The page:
The upside of Standard & Poor's threat on Monday to issue credit rating downgrades to a clutch of eurozone countries is that it will concentrate those nations' minds ahead of a key summit later this week.
At least, that is the interpretation investors are making, injecting a mood of hope into financial markets on Wednesday.
There is some basis to this optimism too, with European leaders reported to be considering allowing an extra bail-out package, of E500bn, set to come into force midway through 2012 to run in addition to, rather than instead of, an existing E440bn fund.
The improved sentiment was evident in symptoms of "risk-on" trading, with
The mood spread into agricultural commodities too enabling, most of, them to build on what had seemed unlikely gains in the last session, coming in the face of upgrades to Australian and Canadian crops.
"There were lots of news items on Tuesday, and all were bearish," Mike Mawdsley at Market 1 said.
However, agricultural commodities also have the next US Department of Agriculture Wasde world crop report, on Friday, firmly in sight, which adds an extra layer of complication.
The December Wasde is viewed as one of the less important of the monthly series, as it has a history of not altering US production data, leaving that to November and January reports.
Still, it was capturing investors' attention.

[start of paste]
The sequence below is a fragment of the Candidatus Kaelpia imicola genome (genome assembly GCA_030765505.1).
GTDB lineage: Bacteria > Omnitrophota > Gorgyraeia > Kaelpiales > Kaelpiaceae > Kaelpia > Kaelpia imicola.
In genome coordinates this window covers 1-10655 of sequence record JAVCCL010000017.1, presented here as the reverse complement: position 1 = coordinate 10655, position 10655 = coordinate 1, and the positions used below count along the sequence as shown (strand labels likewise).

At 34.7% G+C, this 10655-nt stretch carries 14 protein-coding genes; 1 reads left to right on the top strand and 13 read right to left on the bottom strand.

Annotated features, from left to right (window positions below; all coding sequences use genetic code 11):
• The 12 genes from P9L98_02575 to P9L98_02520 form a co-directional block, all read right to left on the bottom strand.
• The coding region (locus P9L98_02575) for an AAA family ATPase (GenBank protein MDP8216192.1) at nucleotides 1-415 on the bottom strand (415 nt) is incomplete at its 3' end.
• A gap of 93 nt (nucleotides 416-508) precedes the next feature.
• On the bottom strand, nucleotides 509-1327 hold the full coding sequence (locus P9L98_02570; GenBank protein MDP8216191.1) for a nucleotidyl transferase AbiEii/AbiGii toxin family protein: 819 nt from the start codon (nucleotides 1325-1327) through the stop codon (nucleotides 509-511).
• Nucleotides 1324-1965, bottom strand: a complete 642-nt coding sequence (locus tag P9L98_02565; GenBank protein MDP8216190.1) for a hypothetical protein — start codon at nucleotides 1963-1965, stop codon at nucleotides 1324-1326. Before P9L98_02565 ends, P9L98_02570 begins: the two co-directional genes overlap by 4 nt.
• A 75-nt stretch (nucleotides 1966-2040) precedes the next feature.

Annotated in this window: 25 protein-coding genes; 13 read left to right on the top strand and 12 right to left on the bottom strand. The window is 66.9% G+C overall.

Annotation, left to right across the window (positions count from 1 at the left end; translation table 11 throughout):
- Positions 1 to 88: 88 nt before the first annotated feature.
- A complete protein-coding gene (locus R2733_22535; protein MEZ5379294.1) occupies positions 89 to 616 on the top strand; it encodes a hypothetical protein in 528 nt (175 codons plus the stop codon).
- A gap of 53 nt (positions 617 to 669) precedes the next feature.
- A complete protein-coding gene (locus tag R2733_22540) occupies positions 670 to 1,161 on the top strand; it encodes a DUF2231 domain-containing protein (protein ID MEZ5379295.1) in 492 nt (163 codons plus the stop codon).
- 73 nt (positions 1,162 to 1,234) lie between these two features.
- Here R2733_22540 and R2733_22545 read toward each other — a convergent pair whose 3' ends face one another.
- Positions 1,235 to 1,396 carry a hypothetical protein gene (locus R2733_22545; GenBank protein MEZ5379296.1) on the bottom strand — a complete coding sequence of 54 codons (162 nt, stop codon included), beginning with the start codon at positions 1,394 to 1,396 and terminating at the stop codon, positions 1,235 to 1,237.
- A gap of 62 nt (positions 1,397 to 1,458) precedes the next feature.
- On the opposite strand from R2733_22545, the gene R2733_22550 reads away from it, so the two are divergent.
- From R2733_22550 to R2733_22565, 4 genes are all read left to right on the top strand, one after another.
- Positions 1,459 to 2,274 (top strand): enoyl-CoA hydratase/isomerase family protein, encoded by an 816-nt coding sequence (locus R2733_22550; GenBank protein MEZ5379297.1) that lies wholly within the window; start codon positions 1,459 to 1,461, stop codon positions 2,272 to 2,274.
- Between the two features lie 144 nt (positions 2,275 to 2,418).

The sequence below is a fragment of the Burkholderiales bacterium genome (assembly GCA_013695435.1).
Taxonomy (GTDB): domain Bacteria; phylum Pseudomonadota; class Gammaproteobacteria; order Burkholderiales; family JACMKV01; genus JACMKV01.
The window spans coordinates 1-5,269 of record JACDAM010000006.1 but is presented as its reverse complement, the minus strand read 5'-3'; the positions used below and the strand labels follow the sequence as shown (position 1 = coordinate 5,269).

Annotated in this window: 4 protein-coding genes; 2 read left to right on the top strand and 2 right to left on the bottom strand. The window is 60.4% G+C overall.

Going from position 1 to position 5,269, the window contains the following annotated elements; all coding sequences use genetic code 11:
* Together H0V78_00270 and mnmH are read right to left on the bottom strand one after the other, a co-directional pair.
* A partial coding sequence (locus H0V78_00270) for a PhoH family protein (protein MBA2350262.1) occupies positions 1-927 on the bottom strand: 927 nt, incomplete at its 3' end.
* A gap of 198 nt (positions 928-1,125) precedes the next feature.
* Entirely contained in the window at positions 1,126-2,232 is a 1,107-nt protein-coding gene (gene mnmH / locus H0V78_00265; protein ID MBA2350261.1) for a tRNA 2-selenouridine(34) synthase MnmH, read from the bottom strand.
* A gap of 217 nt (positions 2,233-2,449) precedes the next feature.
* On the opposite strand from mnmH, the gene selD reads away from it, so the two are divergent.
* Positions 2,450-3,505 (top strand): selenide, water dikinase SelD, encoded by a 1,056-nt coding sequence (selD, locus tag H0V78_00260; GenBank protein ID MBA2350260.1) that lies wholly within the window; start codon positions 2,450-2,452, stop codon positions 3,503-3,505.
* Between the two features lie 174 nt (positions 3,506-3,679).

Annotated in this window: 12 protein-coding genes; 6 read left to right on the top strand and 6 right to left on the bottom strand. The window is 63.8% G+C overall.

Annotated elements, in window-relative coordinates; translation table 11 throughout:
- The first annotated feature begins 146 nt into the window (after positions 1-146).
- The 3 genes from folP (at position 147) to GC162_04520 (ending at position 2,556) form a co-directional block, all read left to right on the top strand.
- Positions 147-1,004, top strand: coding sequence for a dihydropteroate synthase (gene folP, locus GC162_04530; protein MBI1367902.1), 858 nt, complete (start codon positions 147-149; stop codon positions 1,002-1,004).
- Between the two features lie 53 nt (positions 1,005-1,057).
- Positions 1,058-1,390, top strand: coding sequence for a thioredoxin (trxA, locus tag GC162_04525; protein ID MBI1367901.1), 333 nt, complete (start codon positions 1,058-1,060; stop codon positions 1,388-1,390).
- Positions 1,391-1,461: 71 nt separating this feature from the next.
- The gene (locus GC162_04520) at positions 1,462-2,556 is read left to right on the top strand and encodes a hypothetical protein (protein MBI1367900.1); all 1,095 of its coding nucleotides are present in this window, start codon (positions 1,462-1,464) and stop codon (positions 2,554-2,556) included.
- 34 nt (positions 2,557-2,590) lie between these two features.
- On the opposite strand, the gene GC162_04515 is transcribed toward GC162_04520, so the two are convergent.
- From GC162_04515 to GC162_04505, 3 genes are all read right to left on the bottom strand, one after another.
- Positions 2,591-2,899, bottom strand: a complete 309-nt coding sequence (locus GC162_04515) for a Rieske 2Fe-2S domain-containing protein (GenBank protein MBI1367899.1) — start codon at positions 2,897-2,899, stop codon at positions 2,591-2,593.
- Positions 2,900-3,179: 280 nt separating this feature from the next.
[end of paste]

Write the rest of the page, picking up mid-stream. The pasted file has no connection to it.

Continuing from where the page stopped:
"The focus for the rest of the week will be on Friday's Wasde report," Luke Mathews at Commonwealth Bank of Australia said, noting expectations of a rise in the forecast for world wheat stocks.
Lynette Tan at Phillip Futures in Singapore said: "The trade is anticipating additional bearish data that will forecast increased supplies of most grains."
At Benson Quinn Commodities, Brian Henry flagged forecasts that the Wasde will "show incremental gains in world production, but any fireworks will likely be associated with corn numbers".
But generally, he advised investors to "expect range-bound trade throughout the holiday season".
Which would indeed be better news for bulls than bears, the way markets have been going since early September.
And, indeed, March corn added 0.3% to $5.98 a bushel, a small rise but an important one, from a technical perspective, in retaking the contract's nine- and 10-day moving average lines. .
There had been some disappointment in the last session that corn's gains had not seen it then close above these levels.
Soybeans for January gained 0.3% to $11.33 a bushel.
The weakest of Chicago's big four was wheat, which for March shed 0.4% to $6.10 ½ a bushel.
But then, it was also the butt of Tuesday's fundamental setbacks, through crop upgrades, an improving weather outlook for the US southern Plains and another no-show by US grain at an Egyptian tender.
Elsewhere, moves were largely positive too, with
Excessive rainfall damages oil quality, besides disrupting palm oil logistics.
Chinese crop futures were also mostly showing gains, a notable exception being
"Further gains would target the 50-day moving average at 96.84 cents a pound," Mr Mathews said, flagging the potential for the Wasde to alter the fibre's fundamentals too.
"The USDA is expected to cut its US crop estimate, raise the export forecast and lower ending stocks projection in its Wasde report. But the economic outlook remains a drag on prices."